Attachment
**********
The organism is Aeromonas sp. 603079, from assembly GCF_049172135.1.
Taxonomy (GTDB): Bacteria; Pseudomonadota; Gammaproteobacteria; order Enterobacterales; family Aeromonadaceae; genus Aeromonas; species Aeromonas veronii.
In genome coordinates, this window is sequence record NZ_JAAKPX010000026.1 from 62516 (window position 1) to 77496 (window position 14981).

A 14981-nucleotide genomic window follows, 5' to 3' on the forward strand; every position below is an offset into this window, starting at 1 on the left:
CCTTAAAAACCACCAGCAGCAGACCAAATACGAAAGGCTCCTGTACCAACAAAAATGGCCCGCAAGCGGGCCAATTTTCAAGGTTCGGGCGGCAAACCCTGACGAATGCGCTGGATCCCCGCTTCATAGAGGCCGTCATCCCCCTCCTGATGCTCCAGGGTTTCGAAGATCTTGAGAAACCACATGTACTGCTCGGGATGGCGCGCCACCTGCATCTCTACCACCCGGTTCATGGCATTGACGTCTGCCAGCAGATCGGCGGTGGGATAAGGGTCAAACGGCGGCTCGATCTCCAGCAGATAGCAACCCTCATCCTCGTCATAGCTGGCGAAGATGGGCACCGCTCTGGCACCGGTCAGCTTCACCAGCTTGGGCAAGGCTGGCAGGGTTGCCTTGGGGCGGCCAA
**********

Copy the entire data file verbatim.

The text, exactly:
The organism is Aeromonas sp. 603079, from assembly GCF_049172135.1.
Taxonomy (GTDB): Bacteria; Pseudomonadota; Gammaproteobacteria; order Enterobacterales; family Aeromonadaceae; genus Aeromonas; species Aeromonas veronii.
In genome coordinates, this window is sequence record NZ_JAAKPX010000026.1 from 62516 (window position 1) to 77496 (window position 14981).

A 14981-nucleotide genomic window follows, 5' to 3' on the forward strand; every position below is an offset into this window, starting at 1 on the left:
CCTTAAAAACCACCAGCAGCAGACCAAATACGAAAGGCTCCTGTACCAACAAAAATGGCCCGCAAGCGGGCCAATTTTCAAGGTTCGGGCGGCAAACCCTGACGAATGCGCTGGATCCCCGCTTCATAGAGGCCGTCATCCCCCTCCTGATGCTCCAGGGTTTCGAAGATCTTGAGAAACCACATGTACTGCTCGGGATGGCGCGCCACCTGCATCTCTACCACCCGGTTCATGGCATTGACGTCTGCCAGCAGATCGGCGGTGGGATAAGGGTCAAACGGCGGCTCGATCTCCAGCAGATAGCAACCCTCATCCTCGTCATAGCTGGCGAAGATGGGCACCGCTCTGGCACCGGTCAGCTTCACCAGCTTGGGCAAGGCTGGCAGGGTTGCCTTGGGGCGGCCAA